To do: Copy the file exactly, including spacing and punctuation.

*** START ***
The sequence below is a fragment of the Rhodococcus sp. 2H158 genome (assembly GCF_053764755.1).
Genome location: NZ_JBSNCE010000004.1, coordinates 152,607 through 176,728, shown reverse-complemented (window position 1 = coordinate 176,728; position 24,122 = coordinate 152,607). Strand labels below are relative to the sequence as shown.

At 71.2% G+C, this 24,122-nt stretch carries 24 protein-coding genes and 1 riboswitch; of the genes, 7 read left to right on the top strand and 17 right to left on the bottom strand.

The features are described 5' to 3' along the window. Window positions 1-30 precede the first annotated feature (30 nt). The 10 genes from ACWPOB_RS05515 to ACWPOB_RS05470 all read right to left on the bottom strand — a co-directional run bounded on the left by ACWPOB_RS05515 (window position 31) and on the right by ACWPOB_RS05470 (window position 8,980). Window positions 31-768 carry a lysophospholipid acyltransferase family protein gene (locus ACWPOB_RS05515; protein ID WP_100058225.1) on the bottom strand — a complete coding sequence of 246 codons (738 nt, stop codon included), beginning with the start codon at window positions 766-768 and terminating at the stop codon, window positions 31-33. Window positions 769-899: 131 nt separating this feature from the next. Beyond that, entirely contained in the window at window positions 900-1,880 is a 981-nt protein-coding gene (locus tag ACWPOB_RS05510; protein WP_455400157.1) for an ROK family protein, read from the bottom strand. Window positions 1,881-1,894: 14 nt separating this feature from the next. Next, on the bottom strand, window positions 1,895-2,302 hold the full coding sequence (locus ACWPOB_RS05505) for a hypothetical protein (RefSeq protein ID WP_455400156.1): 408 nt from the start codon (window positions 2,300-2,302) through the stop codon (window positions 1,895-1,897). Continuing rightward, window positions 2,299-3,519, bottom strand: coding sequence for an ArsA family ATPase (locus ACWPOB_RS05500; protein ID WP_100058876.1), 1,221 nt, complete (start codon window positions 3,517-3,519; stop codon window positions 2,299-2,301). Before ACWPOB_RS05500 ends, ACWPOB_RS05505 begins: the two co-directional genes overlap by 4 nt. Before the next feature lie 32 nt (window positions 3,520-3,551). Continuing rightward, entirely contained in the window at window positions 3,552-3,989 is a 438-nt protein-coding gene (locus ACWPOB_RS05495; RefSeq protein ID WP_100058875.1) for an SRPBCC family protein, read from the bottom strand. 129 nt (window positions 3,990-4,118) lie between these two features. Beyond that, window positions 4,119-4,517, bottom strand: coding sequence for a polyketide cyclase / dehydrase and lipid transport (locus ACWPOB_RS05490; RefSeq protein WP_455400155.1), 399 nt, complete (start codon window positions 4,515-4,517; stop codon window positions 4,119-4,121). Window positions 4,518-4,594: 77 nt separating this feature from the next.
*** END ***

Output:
The sequence below is a fragment of the Rhodococcus sp. 2H158 genome (assembly GCF_053764755.1).
Genome location: NZ_JBSNCE010000004.1, coordinates 152,607 through 176,728, shown reverse-complemented (window position 1 = coordinate 176,728; position 24,122 = coordinate 152,607). Strand labels below are relative to the sequence as shown.

At 71.2% G+C, this 24,122-nt stretch carries 24 protein-coding genes and 1 riboswitch; of the genes, 7 read left to right on the top strand and 17 right to left on the bottom strand.

The features are described 5' to 3' along the window. Window positions 1-30 precede the first annotated feature (30 nt). The 10 genes from ACWPOB_RS05515 to ACWPOB_RS05470 all read right to left on the bottom strand — a co-directional run bounded on the left by ACWPOB_RS05515 (window position 31) and on the right by ACWPOB_RS05470 (window position 8,980). Window positions 31-768 carry a lysophospholipid acyltransferase family protein gene (locus ACWPOB_RS05515; protein ID WP_100058225.1) on the bottom strand — a complete coding sequence of 246 codons (738 nt, stop codon included), beginning with the start codon at window positions 766-768 and terminating at the stop codon, window positions 31-33. Window positions 769-899: 131 nt separating this feature from the next. Beyond that, entirely contained in the window at window positions 900-1,880 is a 981-nt protein-coding gene (locus tag ACWPOB_RS05510; protein WP_455400157.1) for an ROK family protein, read from the bottom strand. Window positions 1,881-1,894: 14 nt separating this feature from the next. Next, on the bottom strand, window positions 1,895-2,302 hold the full coding sequence (locus ACWPOB_RS05505) for a hypothetical protein (RefSeq protein ID WP_455400156.1): 408 nt from the start codon (window positions 2,300-2,302) through the stop codon (window positions 1,895-1,897). Continuing rightward, window positions 2,299-3,519, bottom strand: coding sequence for an ArsA family ATPase (locus ACWPOB_RS05500; protein ID WP_100058876.1), 1,221 nt, complete (start codon window positions 3,517-3,519; stop codon window positions 2,299-2,301). Before ACWPOB_RS05500 ends, ACWPOB_RS05505 begins: the two co-directional genes overlap by 4 nt. Before the next feature lie 32 nt (window positions 3,520-3,551). Continuing rightward, entirely contained in the window at window positions 3,552-3,989 is a 438-nt protein-coding gene (locus ACWPOB_RS05495; RefSeq protein ID WP_100058875.1) for an SRPBCC family protein, read from the bottom strand. 129 nt (window positions 3,990-4,118) lie between these two features. Beyond that, window positions 4,119-4,517, bottom strand: coding sequence for a polyketide cyclase / dehydrase and lipid transport (locus ACWPOB_RS05490; RefSeq protein WP_455400155.1), 399 nt, complete (start codon window positions 4,515-4,517; stop codon window positions 4,119-4,121). Window positions 4,518-4,594: 77 nt separating this feature from the next.